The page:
Australia’s national broadcaster ABC has reportedly been staging brutal, Hunger-Games-style contests in order to decide which of its excess staff are for the chop.
If this is the plan I don’t think it’s going to work. The people at ABC are all, basically, Capitol-style pansy sybarites. They wouldn’t know what to do with a bow and arrow or a gun because they mostly eat tofu and think that hunting is for savages. None of them would make a dash for all those exciting weapons and supplies in the Cornucopia at the beginning. Instead, they would run squealing for their lives into the forest where they would quickly succumb to Flat White deprivation or be eaten by Australia’s totally out-of-control population of saltwater crocodiles. Or, if they fled into the sea, by Australia’s out-of-control killer shark population.
Those of you who think I am being unduly unsympathetic towards my hapless fellow journalists’ plight clearly haven’t experienced ABC at close quarters. I have. ABC swings so far to the left it makes the BBC look like Fox News. Hence all the protests led earlier this week by the leader of Australia’s opposition Labor party Bill Shorten about the $254 million spending cuts being forced on ABC by Tony Abbott’s Coalition government.
Shorten whinged: “This is a government of savages, ripping at the heart of our national institution…Our ABC has always been here for us. It is now time for us to be there for the ABC.”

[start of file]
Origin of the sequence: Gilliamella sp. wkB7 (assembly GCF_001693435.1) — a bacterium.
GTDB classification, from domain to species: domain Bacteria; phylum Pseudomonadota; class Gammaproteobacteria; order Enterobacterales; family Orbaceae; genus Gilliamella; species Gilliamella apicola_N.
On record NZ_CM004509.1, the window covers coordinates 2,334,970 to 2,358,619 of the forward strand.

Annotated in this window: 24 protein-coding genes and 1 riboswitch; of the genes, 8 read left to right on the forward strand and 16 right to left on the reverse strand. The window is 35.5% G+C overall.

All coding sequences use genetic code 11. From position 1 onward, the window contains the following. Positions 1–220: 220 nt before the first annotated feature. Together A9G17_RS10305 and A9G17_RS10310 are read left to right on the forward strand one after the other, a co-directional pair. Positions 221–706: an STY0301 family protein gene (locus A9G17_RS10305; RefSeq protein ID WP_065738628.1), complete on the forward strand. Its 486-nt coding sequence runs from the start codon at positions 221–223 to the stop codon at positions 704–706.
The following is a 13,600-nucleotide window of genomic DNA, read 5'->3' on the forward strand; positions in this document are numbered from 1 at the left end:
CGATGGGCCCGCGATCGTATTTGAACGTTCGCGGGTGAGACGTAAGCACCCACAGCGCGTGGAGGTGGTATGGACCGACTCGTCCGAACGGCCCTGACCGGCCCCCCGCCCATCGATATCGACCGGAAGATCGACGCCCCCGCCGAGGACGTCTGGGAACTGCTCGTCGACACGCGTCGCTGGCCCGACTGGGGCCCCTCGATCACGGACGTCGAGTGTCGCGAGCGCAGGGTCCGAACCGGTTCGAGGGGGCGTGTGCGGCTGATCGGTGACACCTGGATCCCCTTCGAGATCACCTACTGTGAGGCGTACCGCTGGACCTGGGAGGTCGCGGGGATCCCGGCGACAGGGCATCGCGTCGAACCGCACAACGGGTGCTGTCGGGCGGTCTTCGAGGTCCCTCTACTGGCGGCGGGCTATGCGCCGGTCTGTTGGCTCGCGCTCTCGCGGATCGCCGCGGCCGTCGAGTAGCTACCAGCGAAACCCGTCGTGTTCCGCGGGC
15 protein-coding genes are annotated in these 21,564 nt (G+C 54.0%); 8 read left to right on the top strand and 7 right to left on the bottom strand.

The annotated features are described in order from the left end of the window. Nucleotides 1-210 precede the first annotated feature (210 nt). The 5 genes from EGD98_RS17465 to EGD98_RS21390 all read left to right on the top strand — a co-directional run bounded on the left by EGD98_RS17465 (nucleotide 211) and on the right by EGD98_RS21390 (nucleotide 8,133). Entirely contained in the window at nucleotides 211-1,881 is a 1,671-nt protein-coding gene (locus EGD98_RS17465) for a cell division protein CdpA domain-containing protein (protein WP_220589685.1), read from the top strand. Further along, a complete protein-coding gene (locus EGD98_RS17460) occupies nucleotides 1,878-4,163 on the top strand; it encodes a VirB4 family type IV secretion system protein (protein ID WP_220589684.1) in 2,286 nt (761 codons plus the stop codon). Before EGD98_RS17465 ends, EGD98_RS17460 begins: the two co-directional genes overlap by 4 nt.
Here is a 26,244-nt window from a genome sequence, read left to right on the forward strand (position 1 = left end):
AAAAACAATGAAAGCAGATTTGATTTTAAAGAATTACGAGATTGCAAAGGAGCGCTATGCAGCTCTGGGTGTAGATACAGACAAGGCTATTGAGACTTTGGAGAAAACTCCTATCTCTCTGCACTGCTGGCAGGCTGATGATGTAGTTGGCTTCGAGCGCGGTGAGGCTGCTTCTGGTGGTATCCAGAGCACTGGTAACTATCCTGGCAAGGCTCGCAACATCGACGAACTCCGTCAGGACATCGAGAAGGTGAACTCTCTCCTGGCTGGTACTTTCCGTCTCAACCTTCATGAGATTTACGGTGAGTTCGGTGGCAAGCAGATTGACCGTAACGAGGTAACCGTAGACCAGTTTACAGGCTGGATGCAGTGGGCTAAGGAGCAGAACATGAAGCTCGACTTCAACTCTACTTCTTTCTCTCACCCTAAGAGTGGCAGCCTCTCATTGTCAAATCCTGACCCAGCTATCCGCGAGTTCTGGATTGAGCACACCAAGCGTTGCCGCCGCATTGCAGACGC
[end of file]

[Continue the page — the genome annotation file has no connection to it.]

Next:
(Note, incidentally, that nauseatingly twee use of “our”, as in “our” NHS. Has someone been taking lessons from David Cameron? If so, my advice is: don’t. It just makes the listener want to vomit. Well, it does if he’s a taxpayer.)
When Shorten says “Our ABC has always been here for us”, what he means by “us” is “metropolitan, liberal-lefties and greenies.” It’s essentially just a propaganda mouthpiece for every progressive cause going. The only time you see a conservative or libertarian type on the ABC is when he has been invited on – as I was to Jon Faine’s show in Melbourne – in order be sneered at, reviled and dissed.
Which, of course, is the real reason that Abbott is cutting ABC’s budget. Why wouldn’t he? ABC (with its smaller sister organisation SBS) currently receives $1.4 billion a year in government funding – a fair chunk of which it uses to slag off Tony Abbott’s administration.
In any case, like so many public sector organisations, the ABC is bloated, flabby, overindulged. On my tour of Australia a couple of years ago, I was particularly struck by the contrast between my experiences of recording a radio interview first at the ABC and then later one with Australia’s most popular independent radio host Alan Jones.
The ABC interview was conducted amid opulence worthy of Ceausescu’s palace. There were atriums, potted plants, multiple door staff, with lots and lots of space, a large workforce and everything new and shiny.
The Alan Jones interview was conducted at the back of a scrubby car park, in a box, with just the producer to let me in, give me a cup of tea and produce the show.
This, as Australia’s Minister for Communications Malcolm Turnbull noted in a rather good speech, is the problem with publicly funded broadcasters. “There simply isn’t the same relentless, daily pressure to innovate, to cut costs, to lift productivity that there is in the private sector.”